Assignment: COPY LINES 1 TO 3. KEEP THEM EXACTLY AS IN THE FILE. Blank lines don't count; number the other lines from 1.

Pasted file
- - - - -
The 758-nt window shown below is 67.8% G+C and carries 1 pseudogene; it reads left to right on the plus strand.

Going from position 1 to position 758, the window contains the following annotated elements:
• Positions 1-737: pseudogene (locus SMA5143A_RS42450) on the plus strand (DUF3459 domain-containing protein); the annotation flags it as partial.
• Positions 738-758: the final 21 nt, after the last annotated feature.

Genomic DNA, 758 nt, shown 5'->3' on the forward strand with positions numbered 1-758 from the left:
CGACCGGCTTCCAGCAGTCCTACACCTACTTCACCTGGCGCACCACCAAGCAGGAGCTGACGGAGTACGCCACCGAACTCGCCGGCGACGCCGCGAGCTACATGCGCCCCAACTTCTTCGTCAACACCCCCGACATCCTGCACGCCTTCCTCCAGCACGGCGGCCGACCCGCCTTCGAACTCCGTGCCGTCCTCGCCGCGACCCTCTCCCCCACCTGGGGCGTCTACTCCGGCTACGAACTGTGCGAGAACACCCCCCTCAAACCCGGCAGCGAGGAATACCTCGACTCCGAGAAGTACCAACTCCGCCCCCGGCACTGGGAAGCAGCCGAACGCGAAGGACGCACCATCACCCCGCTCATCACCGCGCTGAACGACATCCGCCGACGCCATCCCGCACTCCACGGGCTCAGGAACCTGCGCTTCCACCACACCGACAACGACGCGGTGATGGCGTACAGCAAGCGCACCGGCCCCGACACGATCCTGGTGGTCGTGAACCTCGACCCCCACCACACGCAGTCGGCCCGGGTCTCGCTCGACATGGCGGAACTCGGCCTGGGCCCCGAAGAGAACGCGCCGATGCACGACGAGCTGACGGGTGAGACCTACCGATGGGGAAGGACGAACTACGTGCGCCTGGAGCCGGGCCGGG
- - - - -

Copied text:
The 758-nt window shown below is 67.8% G+C and carries 1 pseudogene; it reads left to right on the plus strand.

Going from position 1 to position 758, the window contains the following annotated elements:
• Positions 1-737: pseudogene (locus SMA5143A_RS42450) on the plus strand (DUF3459 domain-containing protein); the annotation flags it as partial.